Thompson's most successful book, Lost! (1975), was his account of the true story of two men and one woman who were lost at sea after a storm in the Pacific. Thompson's Lost! was retold in the made-for-TV movie Lost! in 1986. [3]

Lost! is a Canadian drama film, directed by Peter Rowe and released in 1986. Based on the book of the same name by Thomas Thompson, the film centres on three survivors of a shipwreck, two brothers and one of their wives, whose chances of survival are threatened by the more religious brother's conviction that they must trust in God to save them rather than making any effort of their own. The film stars Kenneth Welsh as Jim, Michael Hogan as Bob, and Helen Shaver as Linda.

Blood and Money (1976) was based on a true story of scandal and the murders of Houston socialite Joan Robinson Hill and her husband John Hill, and the alleged involvement of Mrs. Hill's father, Ash Robinson, a wealthy Texas oil magnate. [1] The book sold four million copies in fourteen languages. There were three lawsuits against Thompson after the book's publication. Ann Kurth, John Hill's second wife, sued Thompson for his description of her as a "sex bomb". Kurth's suit and that of a Longview, Texas police officer, were both dismissed. [1] [4] Ash Robinson, the father of Joan Robinson Hill, also sued Thompson for his portrayal in the book; Robinson was unsuccessful in his suit against Thompson. [5] Robinson had been allowed to read the book prior to its publication and initially said he approved of what Thompson had written about him. His only criticism was that he believed the book was too long. Thompson's publishers withheld his royalties until all suits connected with the book were settled. [6]

Joan Robinson Hill American socialite and equestrian

Joan Olive Robinson Hill was a socialite and equestrian from Houston, Texas. Her unexplained death at age 38 led to her husband, John Hill, becoming the first person to be indicted by the state of Texas on the charge of murder by omission. The case precipitated a series of events that included the 1972 murder of John Hill and, two years later, the fatal police shooting of the man accused of that murder. Adopted as an infant by wealthy oil tycoon Davis "Ash" Robinson and his wife, Rhea, Joan became an equestrian at a young age. She excelled and continued the sport into adulthood, ultimately winning several national titles.

Longview, Texas City in Texas, United States

Longview is the forty-fifth largest city in the state of Texas. The city is mostly located in Gregg County, of which it is the county seat; a small part of Longview extends into the western part of neighboring Harrison County. Longview is located in East Texas, where Interstate 20 and U.S. Highways 80 and 259 converge just north of the Sabine River. According to the 2010 U.S. census, the city had a population of 80,455. The estimated population in 2017 was 81,522. Longview is the principal city of the Longview metropolitan statistical area, comprising Gregg, Upshur, and Rusk counties. The population of the metropolitan area as of 2017 census estimates is 217,481.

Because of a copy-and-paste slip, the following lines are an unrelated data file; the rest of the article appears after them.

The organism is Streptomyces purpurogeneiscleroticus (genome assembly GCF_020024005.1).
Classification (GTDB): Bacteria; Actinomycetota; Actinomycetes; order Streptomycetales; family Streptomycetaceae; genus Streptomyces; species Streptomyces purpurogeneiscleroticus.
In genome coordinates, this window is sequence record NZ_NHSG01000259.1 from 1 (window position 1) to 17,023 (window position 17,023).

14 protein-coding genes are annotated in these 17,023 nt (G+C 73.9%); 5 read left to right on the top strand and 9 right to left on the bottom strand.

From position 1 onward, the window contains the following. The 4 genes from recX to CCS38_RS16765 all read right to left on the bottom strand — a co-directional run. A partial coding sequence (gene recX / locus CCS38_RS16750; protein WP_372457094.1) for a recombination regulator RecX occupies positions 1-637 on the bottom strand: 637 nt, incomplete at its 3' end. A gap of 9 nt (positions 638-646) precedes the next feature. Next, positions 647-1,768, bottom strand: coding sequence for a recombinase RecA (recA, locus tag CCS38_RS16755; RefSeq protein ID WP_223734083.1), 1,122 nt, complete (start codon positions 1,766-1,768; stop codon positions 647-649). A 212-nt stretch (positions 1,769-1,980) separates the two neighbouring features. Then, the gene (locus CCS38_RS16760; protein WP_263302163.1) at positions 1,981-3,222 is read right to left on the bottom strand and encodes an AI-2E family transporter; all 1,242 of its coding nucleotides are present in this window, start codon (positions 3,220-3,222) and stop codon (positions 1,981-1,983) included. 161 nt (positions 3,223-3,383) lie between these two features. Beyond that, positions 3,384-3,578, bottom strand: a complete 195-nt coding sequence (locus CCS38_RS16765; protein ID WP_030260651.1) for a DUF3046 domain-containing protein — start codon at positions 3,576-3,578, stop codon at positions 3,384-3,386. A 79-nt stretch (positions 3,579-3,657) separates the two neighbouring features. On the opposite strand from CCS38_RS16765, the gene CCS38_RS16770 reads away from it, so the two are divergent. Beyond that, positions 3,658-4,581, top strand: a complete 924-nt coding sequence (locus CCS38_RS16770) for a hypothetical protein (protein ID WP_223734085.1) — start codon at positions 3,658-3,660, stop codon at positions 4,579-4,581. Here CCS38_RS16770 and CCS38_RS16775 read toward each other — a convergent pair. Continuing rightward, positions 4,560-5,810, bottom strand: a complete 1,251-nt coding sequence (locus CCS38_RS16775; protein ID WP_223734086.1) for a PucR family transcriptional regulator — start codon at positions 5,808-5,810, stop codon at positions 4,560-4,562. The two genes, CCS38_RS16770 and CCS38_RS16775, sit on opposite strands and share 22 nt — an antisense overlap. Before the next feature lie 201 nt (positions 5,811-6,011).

Thompson also wrote Serpentine (1979), the story of convicted murderer Charles Sobhraj. Thompson wrote one novel, Celebrity (1982), which was on the national best-seller list for six months. [1] That novel became the basis for a five-hour mini series in 1984.

Thompson received the National Headliner Award for investigative reporting. He was also the 1977 Edgar Award winner for Blood and Money. [1]

Thompson's family believed that the liver disease that caused his death was contracted in the Far East while investigating the Charles Sobhraj saga. When he became ill, Thompson was teaching writing at the University of Southern California. [1] Among his survivors were two sons, Kirk and Scott. [1]

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References

  1. 1 2 3 4 5 6 7 8 9 "'Celebrity' Author Dies of Cancer". Observer-Reporter Washington, PA. October 30, 1982. p. B-10. Retrieved August 2, 2014.
  2. Applegate, Edd (1996). Literary Journalism: A Biographical Dictionary of Writers and Editors, p. 263. Greenwood Publishing Group.
  3. "Sea tragedy recreated in gym". Toronto Star , November 2, 1985.
  4. "Libel Suits Upset 'Creative Ability'". Brownsville Herald. October 14, 1977. p. 2. Retrieved August 14, 2014 via Newspapers.com. Open Access logo PLoS transparent.svg
  5. Arrillaga, Pauline (March 19, 1999). "'Blood and Money' mystery endures" (PDF). Laredo Morning Times. p. 6A. Archived from the original (Portable Document Format) on October 20, 2013. Retrieved August 2, 2014.
  6. Boyarsky, Bill (January 2, 1978). "Trial's results make novelists cringe". St. Petersburg Times. p. 4B. Retrieved August 8, 2014.